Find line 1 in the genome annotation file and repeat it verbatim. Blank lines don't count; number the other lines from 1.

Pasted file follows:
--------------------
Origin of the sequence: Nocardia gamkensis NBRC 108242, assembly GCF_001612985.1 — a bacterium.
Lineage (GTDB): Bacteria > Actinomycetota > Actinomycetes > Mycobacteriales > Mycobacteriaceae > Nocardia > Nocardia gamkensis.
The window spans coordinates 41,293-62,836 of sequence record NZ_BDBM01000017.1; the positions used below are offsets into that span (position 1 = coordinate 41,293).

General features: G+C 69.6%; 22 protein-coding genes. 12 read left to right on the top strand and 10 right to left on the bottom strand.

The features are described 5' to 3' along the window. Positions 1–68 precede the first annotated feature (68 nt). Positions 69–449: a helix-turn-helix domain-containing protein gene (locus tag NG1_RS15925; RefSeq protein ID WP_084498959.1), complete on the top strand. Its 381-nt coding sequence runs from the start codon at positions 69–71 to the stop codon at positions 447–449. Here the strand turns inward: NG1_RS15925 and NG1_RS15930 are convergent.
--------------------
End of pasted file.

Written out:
Origin of the sequence: Nocardia gamkensis NBRC 108242, assembly GCF_001612985.1 — a bacterium.